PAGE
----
Leonard Bernstein might be one of the most recognizable American composers of all time. This year, on the 100th anniversary of his birth, many notable musical groups are doing tributes to his work and his influences. The National Philharmonic is no different, putting together a tribute performance based on his quote, “an orchestral artist is a living being, a musician incorporating all the music that has preceded him, and all the music informing his daily life…” With this in mind, the Philharmonic built a program representing three distinct musical genres, all admired by Bernstein for different reasons: Mozart’s overture to “The Magic Flute,” “Barber’s Grand Concerto for Violin and Orchestra,” and “Shostakovich’s Symphony No. 5 .”
Who better to conduct this tribute than Piotr Gajewski, a student of Leonard Bernstein himself. Not only is Gajewski the Music Director and Conductor of the National Philharmonic at Strathmore, but he is also the Principal Guest Conductor of the Silesian Philharmonic and frequent guest of other orchestras. After starting learning the piano at age 4, he quickly rose through the musical ranks, earning a Leonard Bernstein Conducting Fellowship.
Hristova preferred to perform standing, and immediately established herself as a dynamic, passionate performer.
This is not the only event this year that will honor Bernstein and his musical legacy. The National Philharmonic will also present a Choral Celebration of Bernstein’s work on November 17th, including selections from “Mass”, “Candide”, and, of course, “West Side Story.” Then, in January, the National Philharmonic will honor a notorious concert of Brahms that Bernstein conducted in 1962, as well as another favorite of Bernstein’s: Tchaikovsky.
This performance was also a part of Gajewski’s program “All Kids, All Free, All the Time,” an initiative that allows young people from 7-17 to see the Philharmonic’s performances for free. This promotes the opportunity for families to enjoy orchestra music together, a cause very close to Gajewski’s heart. There are also often opportunities before the show for young people to access musical instruments and other educational activities to foster interest in classical music.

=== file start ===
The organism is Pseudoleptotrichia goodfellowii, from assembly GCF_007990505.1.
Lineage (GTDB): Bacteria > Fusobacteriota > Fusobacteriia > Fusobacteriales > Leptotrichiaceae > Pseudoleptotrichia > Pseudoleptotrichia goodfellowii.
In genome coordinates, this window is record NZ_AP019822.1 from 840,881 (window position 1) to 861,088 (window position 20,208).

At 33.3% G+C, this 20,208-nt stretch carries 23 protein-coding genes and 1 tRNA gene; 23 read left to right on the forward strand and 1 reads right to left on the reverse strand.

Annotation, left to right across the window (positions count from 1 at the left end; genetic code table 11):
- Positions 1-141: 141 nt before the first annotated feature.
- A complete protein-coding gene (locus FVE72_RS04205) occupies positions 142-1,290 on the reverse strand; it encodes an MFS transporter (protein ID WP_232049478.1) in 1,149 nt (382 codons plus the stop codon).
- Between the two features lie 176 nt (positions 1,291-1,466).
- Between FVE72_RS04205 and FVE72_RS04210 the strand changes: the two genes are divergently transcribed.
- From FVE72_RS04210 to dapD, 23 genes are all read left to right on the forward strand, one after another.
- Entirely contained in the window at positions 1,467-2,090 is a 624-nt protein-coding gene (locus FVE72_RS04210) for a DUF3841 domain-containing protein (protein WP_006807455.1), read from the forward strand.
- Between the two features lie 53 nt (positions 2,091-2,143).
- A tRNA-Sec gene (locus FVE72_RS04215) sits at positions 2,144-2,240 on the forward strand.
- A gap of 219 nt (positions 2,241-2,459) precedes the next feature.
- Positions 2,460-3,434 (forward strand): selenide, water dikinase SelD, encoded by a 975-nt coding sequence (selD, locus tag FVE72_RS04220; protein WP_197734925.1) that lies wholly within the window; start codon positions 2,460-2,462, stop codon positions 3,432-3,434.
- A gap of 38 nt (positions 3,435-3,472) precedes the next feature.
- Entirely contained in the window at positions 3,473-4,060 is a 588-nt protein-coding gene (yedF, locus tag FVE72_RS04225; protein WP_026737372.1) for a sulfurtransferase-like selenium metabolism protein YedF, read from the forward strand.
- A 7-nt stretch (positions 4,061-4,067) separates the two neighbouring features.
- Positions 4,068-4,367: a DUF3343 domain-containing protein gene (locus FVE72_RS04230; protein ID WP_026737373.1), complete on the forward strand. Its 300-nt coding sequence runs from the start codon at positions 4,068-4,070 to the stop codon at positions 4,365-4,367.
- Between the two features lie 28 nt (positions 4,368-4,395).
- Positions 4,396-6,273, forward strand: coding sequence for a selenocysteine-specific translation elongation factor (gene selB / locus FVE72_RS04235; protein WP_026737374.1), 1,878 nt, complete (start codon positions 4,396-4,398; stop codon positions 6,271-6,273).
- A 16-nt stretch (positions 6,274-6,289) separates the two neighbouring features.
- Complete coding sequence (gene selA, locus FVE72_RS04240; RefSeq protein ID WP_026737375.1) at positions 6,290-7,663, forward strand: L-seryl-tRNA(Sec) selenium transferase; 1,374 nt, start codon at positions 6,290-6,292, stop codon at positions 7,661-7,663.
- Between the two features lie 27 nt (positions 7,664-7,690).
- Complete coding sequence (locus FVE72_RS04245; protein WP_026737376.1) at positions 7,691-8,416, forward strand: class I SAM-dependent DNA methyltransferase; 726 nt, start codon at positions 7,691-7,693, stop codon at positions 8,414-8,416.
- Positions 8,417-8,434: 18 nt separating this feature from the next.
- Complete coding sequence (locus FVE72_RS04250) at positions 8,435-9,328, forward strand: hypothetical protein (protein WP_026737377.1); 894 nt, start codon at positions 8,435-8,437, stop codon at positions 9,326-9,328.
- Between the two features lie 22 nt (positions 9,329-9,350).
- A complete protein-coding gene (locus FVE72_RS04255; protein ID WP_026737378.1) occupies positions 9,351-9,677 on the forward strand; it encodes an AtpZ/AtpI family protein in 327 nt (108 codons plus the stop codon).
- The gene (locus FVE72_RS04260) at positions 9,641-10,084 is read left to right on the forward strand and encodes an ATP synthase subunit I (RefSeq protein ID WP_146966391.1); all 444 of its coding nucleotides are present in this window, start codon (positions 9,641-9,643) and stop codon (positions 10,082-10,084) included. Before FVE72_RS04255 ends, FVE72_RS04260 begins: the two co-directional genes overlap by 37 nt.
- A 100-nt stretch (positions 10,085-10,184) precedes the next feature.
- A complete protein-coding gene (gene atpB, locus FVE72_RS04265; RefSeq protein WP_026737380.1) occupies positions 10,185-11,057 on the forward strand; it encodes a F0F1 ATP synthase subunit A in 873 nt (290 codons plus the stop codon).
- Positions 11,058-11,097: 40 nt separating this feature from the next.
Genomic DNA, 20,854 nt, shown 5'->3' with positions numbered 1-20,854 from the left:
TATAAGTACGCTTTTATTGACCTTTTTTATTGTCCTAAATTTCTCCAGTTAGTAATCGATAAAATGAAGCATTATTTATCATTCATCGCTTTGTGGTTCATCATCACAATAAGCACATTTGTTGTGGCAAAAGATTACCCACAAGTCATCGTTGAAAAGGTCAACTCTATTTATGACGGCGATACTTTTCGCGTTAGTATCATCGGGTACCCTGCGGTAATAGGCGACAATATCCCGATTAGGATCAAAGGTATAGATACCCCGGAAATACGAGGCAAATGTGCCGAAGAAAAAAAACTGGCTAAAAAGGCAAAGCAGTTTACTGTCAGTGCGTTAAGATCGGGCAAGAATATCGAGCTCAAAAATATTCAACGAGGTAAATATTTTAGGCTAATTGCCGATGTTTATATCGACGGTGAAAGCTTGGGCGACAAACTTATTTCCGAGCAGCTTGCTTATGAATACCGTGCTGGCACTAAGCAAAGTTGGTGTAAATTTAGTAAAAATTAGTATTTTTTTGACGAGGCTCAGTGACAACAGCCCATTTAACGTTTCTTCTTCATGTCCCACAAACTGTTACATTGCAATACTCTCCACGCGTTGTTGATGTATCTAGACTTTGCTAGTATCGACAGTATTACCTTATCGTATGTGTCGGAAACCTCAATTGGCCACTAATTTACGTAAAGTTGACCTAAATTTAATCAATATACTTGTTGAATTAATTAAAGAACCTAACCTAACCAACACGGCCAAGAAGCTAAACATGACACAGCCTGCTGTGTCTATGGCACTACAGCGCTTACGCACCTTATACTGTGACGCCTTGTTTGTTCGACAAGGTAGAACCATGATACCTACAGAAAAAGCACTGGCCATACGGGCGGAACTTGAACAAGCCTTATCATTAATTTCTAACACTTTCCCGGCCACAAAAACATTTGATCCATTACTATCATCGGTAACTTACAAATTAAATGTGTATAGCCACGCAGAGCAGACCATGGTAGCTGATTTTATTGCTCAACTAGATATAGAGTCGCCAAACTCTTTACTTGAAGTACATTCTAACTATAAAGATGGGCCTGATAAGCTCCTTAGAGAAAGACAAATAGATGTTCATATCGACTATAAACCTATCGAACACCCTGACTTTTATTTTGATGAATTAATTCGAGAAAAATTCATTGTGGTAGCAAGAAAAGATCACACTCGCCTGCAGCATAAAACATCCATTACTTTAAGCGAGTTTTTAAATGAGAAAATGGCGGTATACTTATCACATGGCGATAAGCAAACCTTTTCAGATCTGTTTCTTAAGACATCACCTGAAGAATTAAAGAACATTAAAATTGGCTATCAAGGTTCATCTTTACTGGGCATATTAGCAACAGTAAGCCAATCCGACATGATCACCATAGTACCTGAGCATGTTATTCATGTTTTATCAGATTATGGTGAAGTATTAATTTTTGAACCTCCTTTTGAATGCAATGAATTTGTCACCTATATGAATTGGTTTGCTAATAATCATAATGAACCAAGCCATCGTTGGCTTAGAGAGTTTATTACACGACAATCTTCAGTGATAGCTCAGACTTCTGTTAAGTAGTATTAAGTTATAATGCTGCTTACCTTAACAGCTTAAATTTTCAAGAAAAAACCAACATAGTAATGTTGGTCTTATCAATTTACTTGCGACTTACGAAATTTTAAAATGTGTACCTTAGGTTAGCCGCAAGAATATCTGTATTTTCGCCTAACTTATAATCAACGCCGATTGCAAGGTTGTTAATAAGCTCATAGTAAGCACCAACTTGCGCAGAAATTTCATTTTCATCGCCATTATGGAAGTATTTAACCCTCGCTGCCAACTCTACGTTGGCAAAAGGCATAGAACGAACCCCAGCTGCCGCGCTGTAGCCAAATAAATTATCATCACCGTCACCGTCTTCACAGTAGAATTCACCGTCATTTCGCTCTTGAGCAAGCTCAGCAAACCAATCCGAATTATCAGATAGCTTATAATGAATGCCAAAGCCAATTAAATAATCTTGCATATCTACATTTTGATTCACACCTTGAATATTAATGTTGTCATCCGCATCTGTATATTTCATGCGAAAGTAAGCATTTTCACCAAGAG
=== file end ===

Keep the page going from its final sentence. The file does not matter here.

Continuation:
The concert began with Mozart’s “Overture to the Magic Flute.” The Philharmonic got things off to a strong start, making excellent use of dynamic changes and smooth transitions between the more legato and allegro sections of the piece. This selection cannot be successful without a mellifluous flute solo to match the name of the piece. Luckily, this solo played expertly by principal flutist and section leader David Whiteside, evoked all of the magic that the title implied. The horn section was also a standout, producing a majestic, regal tone. There was also a lovely woodwind trio of oboe, flute, and bassoon that this reviewer found charming within an accomplished performance of a famous piece.
Next up before the intermission was the “Violin Concerto, Op. 14” by Samuel Barber. Gajewski and the Philharmonic were joined by acclaimed violinist Bella Hristova. Hristova is a prize-winning young musician who has performed extensively as a soloist with orchestras in major cities like Boston, Washington D.C., and New York in famous venues like Lincoln Center and Carnegie Hall. She began her violin studies at the age of 6 in her native Bulgaria, continued at the Curtis Institute of Music in Philadelphia, and received her artist diploma from Indiana University. She plays a 1655 Nicolo Amati violin, and currently has a recording on A.W. Tonegold Records, entitled “Bella Unaccompanied.”